A Train Ride and the Fight to Save the Rainforest

There has been a railroad going from Panama City on the Pacific Ocean across the isthmus to Colón on the Atlantic Ocean for over 150 years.  It is such a great way to cross the country. Can you believe it only takes and hour!? The train station is just at the edge of Panama City.  When it leaves from there at 7:15, the train starts to climb up through the mountains toward Paraiso. At one point you even go through a tunnel!  After you pass the small town of Paraiso, the landscape changes to mostly tropical rainforest.  Some cars on the train have windows so you can see the trees as you ride through the forest.  Best of all, we were lucky to spend that hour with Dr. Stanley Morreno-Heckadon. He has been working with the Smithsonian for many years and has many stories to share.

We were most impressed with his story about how he and a few others saved a part of the rainforest. There is a large area of land located in the former Canal Zone. This is land that was occupied by the United States so that they could be in charge of the canal. When the U.S. gave the canal and all of the land back to the Panamanians, some developers wanted to build big businesses and factories on that land.  Dr. Stanley wanted to save that forest land.
So how do you save a tropical rainforest?

The birth of ecotourism

Dr. Stanley is a very smart man. He has written many books and knows lots of people.  He cares deeply about the people and the land of Panamá.  He talks with communities and their members all over the country,  he visits villages and cities to meet their leaders, he works with scientists from around the world, and he has to meet with the politicians who make decisions about how the country should run.
Years ago when the U.S. began the process of turning the Canal Zone back over to the Panamanian people, there were many decisions to make.  The majority of land on both sides of the Canal Zone was still heavily forested but had a few towns that housed some of the people who worked for the Canal and the two big port cities, Panama City and Colón. 

At that time many of the politicians and rich business owners wanted to cut down most of the forest along the canal in the name of progress. Dr. Stanley explained that for them, progress would be businesses and jobs. They thought that factories and warehouses along the canal would be a better use of the land and that they could make lots of money. But he also explained that progress for the people who lived on that land meant losing their homes and having to find another place to live. For the animals progress meant that their habitat would be destroyed. The animals would lose everything. All of the plants and trees would also be torn down. Dr. Stanley wanted to save that land. Fortunately, he was asked to participate in the conversation and be a part of that decision.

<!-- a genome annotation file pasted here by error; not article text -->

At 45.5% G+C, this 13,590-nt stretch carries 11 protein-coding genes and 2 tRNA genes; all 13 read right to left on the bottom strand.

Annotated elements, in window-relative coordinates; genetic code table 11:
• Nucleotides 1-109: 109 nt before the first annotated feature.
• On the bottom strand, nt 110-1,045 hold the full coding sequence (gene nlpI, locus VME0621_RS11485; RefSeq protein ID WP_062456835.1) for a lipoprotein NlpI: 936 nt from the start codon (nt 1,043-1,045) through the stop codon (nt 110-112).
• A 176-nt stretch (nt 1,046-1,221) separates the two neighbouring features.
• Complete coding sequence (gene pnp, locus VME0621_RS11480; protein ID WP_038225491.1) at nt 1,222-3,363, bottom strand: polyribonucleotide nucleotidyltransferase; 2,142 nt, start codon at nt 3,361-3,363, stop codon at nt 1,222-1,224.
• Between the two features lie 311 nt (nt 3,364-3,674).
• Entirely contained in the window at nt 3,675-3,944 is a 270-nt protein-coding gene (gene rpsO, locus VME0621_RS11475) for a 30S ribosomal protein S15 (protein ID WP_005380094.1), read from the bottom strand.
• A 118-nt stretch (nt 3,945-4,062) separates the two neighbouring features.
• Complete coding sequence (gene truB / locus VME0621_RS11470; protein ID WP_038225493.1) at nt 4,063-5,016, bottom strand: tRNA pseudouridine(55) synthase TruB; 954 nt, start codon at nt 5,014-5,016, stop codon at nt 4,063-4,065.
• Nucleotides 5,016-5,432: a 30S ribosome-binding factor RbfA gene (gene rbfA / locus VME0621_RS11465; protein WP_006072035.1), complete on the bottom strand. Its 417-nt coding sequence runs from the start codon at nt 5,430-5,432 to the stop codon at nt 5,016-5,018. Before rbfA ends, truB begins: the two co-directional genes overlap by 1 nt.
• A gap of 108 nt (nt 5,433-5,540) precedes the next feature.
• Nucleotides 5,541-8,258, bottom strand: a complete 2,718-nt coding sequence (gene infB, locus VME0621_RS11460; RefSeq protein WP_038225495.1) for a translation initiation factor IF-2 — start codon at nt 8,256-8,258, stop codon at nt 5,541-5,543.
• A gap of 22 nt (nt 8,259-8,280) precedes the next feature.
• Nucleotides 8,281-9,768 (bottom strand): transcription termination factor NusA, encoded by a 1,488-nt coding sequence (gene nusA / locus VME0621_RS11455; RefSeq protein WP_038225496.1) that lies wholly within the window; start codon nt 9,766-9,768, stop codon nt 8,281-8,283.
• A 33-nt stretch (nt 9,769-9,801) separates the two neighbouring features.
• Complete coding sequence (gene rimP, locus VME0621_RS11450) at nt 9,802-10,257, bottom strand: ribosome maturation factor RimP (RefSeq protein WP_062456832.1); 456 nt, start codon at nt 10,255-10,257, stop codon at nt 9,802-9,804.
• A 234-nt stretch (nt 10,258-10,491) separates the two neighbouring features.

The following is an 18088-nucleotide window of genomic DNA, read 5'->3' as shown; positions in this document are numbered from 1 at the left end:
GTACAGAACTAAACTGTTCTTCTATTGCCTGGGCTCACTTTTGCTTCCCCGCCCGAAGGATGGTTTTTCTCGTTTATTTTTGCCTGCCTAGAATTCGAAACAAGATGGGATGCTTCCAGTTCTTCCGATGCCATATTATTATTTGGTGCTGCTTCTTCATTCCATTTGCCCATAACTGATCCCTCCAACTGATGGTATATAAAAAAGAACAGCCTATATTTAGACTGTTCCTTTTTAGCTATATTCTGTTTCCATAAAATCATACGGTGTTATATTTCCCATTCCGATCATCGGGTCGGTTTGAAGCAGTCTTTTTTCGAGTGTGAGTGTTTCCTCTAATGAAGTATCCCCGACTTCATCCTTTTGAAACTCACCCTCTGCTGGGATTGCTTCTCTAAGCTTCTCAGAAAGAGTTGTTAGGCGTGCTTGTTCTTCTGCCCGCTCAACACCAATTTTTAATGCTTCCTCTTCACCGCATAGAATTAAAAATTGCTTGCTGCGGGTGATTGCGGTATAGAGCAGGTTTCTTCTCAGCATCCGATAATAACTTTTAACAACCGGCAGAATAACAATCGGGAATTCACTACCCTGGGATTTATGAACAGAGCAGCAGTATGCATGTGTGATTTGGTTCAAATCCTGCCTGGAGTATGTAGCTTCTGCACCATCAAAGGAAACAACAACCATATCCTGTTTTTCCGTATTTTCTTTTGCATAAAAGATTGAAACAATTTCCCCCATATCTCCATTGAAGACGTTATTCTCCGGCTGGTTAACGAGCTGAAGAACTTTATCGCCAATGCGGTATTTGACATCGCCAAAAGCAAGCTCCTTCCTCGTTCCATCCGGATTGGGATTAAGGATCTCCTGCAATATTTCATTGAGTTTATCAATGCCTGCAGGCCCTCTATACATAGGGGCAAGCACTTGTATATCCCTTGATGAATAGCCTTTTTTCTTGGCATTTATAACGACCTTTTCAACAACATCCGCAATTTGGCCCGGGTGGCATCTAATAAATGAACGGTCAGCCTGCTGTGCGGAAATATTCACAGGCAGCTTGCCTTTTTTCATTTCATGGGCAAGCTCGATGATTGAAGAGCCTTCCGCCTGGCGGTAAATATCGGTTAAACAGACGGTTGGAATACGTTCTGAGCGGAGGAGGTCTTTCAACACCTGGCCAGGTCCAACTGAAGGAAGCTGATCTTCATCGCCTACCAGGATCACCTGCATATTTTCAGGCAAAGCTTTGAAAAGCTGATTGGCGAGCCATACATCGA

Knowing that they wanted to cut down the forests, he knew he had to change their minds, but how?!  He knew that they would want to hear how the land could make money. But he wasn't sure himself. 
One day, he mentioned this problem to a scientist who studied crickets in Panamá. The cricket scientist, who wanted to save the forest because it is home to many crickets, was also concerned.  After thinking about it for some time, he asked Dr. Stanley, “do you know how many Japanese tourists come to look at birds here in Panamá every year?”

Dr. Stanley thought that was interesting.

The next time they saw each other the cricket scientist asked, “do you have any idea how many Americans come here each year and buy tee shirts with butterflies printed on them?”

It was clear. The forest didn't have to be cut down to make money. The forest could be used to make money!

The next time they saw each other they continued to talk about many of the animals and plants that were found in Central American Rainforests. They talked about how many people from all over the world would spend money in Panamá just to see the amazing plants and animals.  Dr. Stanley knew that he had to get the cricket scientist to meet with the Panamanian politician who wanted to cut down the forests for ‘progress’.  He knew the cricket scientist would be able to convince them to leave the forest be.

Dr. Stanley found his chance.  He knew the person who made appointments for the politician. He had her schedule a meeting with the cricket scientist and the politician on a helicopter so that everyone could see the land and the forest and no one could walk away.  We don’t know exactly what was said during the flight over the Canal Zone,  but when they got off of the helicopter, the decision had been made to protect the forest!  Soberania National Park was established in 1980 along much of the eastern side of the canal.

And that is how you save a rainforest! Okay, it surely isn't the only way, but it was certainly a good one! How would you save the rainforest?

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